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Winter Squash Tips and Recipes

There is no other ingredient that symbolises the arrival of Autumn more vividly than squash and pumpkins.

There is a whole world of squashes and pumpkins out there, from the blueish-green Crown Prince, to the highly prized Delica, and the more common Red Onion Squash, there is more to explore than the humbled Butternut.

We've put together our top tips alongside some tasty recipes to show how versatile and delicious squash and pumpkin can be. Read on!

Harvesting and storing winter squash

If you have been lucky enough to grow your own squash this year, you can begin to harvest these when the leaves start to turn yellow. This is an indication that the squash is ripe, meaning it will store well throughout the winter. Make sure that you keep the stem intact, as this prevents rotting. Winter squash and pumpkins can store for up to six months if kept at room temperature.

What to look for when buying

The best place to buy winter squash is at the farmer’s market, or from your local greengrocers as this is where you will find the widest choice of varieties.

Always choose ones that aren’t too big and feel the firmest. It is best to avoid large pumpkins, as they tend to be very watery without much flavour, so it is best to keep these for Halloween decorations.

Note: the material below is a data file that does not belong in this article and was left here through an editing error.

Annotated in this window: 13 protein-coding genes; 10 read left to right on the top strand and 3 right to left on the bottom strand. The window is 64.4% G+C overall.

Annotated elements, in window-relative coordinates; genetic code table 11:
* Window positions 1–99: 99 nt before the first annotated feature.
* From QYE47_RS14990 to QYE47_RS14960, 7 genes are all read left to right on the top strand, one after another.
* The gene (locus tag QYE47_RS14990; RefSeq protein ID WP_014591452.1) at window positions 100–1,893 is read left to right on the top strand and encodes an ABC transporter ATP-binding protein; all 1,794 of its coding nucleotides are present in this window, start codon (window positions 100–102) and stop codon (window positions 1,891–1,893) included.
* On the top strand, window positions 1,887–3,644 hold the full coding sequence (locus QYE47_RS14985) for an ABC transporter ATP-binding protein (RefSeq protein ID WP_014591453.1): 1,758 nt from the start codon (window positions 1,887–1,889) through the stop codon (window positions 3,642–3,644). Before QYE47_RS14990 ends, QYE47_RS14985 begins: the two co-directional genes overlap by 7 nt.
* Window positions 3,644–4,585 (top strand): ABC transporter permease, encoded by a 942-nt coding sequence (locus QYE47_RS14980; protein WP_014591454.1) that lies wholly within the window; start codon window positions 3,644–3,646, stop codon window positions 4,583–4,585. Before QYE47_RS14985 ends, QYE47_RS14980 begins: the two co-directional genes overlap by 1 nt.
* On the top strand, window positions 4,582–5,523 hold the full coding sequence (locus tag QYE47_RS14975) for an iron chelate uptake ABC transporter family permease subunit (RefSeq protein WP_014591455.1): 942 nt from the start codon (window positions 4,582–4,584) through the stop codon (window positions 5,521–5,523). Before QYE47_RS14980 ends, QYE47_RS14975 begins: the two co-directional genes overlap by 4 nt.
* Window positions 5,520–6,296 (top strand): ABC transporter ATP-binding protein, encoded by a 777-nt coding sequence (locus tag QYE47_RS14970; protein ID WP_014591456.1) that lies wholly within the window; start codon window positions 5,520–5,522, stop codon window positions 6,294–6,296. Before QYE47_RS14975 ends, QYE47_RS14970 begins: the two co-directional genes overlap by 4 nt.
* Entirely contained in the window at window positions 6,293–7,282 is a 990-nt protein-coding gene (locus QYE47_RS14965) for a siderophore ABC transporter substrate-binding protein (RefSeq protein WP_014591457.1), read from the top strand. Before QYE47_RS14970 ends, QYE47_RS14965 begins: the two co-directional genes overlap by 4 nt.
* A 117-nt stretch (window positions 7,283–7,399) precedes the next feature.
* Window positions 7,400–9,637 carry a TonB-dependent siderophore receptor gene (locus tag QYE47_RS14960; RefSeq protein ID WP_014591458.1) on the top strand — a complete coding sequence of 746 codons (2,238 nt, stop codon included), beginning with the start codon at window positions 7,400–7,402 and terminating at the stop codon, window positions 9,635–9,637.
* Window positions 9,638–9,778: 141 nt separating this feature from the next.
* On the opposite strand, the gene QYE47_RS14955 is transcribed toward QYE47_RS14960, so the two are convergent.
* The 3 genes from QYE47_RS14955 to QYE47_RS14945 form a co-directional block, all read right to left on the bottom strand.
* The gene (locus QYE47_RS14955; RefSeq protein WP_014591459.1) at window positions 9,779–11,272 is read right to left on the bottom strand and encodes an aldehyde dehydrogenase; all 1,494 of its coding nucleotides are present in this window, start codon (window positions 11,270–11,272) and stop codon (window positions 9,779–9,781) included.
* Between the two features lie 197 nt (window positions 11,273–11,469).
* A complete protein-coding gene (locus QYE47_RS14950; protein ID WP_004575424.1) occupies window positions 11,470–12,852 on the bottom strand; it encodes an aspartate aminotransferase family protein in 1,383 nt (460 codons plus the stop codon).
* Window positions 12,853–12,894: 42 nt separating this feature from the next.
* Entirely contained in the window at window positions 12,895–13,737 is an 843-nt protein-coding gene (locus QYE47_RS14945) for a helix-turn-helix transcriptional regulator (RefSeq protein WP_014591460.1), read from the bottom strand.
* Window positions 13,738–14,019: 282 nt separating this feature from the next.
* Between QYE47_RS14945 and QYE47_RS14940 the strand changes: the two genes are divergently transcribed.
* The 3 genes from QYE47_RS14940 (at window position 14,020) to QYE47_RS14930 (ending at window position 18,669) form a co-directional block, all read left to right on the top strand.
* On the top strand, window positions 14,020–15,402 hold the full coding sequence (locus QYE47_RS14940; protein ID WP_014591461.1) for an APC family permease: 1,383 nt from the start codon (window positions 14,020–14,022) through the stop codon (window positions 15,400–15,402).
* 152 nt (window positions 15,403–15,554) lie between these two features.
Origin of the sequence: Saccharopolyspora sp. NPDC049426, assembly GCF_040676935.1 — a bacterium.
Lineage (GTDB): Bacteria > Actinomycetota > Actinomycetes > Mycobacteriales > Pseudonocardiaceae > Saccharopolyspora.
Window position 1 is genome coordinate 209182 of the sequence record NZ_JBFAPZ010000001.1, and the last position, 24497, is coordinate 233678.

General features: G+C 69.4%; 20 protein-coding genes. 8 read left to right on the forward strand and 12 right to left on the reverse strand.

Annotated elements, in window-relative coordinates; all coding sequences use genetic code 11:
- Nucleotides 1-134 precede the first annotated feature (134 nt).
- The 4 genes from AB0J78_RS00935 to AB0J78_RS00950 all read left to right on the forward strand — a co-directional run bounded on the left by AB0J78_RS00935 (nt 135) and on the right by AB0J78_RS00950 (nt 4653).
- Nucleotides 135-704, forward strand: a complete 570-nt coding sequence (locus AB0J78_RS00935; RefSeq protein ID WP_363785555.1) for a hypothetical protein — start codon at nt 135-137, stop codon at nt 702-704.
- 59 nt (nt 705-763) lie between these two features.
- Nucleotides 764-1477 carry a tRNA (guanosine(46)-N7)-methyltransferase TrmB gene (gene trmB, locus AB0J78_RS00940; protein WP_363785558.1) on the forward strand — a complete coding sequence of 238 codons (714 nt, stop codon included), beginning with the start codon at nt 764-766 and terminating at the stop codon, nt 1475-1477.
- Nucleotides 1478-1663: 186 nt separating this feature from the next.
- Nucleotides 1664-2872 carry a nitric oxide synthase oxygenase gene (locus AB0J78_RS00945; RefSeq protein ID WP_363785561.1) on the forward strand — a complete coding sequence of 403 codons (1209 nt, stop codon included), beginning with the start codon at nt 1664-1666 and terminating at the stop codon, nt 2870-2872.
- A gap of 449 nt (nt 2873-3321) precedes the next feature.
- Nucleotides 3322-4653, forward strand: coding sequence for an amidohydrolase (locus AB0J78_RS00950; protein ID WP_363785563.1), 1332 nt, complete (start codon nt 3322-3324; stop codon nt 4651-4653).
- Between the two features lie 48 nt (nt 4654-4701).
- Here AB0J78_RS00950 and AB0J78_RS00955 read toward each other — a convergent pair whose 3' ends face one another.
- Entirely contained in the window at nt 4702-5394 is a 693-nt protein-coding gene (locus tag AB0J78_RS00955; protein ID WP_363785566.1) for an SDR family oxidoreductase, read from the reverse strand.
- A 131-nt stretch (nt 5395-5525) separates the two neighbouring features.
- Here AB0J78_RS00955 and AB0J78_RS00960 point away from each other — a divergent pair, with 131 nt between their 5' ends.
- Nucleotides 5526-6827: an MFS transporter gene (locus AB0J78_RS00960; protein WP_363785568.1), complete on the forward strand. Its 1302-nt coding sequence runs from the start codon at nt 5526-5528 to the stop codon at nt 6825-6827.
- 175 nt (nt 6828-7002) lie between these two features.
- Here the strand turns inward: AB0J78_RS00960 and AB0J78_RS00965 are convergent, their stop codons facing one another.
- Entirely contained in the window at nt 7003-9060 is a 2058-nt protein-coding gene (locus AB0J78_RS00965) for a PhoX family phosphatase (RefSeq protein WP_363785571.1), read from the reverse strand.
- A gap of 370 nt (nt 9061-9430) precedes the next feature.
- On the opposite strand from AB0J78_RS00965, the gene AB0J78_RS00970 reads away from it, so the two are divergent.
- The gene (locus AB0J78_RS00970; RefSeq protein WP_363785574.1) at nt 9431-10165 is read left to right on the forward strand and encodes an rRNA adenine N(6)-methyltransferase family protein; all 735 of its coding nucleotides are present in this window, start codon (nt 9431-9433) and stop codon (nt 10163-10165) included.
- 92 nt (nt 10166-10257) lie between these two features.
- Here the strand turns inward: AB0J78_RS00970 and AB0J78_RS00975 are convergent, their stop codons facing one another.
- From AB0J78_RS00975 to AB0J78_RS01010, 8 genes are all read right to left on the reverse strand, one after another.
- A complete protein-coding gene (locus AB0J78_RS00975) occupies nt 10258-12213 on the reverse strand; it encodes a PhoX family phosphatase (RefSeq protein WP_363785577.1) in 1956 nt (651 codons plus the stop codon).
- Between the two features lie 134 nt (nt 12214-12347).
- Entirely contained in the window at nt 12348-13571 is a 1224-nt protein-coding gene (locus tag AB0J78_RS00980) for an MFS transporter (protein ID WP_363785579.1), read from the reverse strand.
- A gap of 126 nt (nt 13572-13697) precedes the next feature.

Different varieties of winter squash and their different uses

Squash and pumpkins are varieties of the Cucurbita family, boasting both summer and winter varieties. Summer squash, such as courgettes, have a thin skin and therefore do not have the same storing properties as winter squash, which have a much harder skin meaning they can be stored for months in a cool dark place. Typically winter squash is harvested from September but can be stored well into the following year.

There is much more to explore than the humble butternut, so why not try the fluorescent orange Uchiki Kuri (otherwise known as Onion Squash)? Or perhaps the blue/green Crown Prince, a chef’s favourite heralded for its consistency and flavour? Or maybe the Turks Turban, which looks more like a decorative gourd, but has wonderful eating properties.

Tips on how to prepare winter squash

Hard skins mean winter squashes are not so easy to peel, so it’s easier to roast them with the skin on and then scoop out the soft flesh when cooked. Or simply cut into slices and roast with the skin on, as the roasted skin is surprisingly tender and delicious. One exception is butternut squash, which does have a thin enough skin to peel with a sharp peeler.

Be very careful when you slice squash as the skin can be very hard to cut through, use a large knife on a solid chopping board, first cut each squash in half and slice off the stem, scoop out the seeds and then cut crescent moon shaped slices.

Cooking methods and raw methods with winter squash

Roasting squash will yield the best flavour, but it can be boiled into stews and curries as they work well in absorbing flavour from spices. If roasting, it is easiest to leave the skin on as they are not so easy to peel, but once cooked the soft flesh can be scooped out.

In many cases, the skin can be surprisingly tender and delicious. A tip when making soup with squash is to make a stock out of the skins, pulp and seeds, as this really imparts the flavour of the squash without yielding too much waste.

Favourite Winter Squash Recipes

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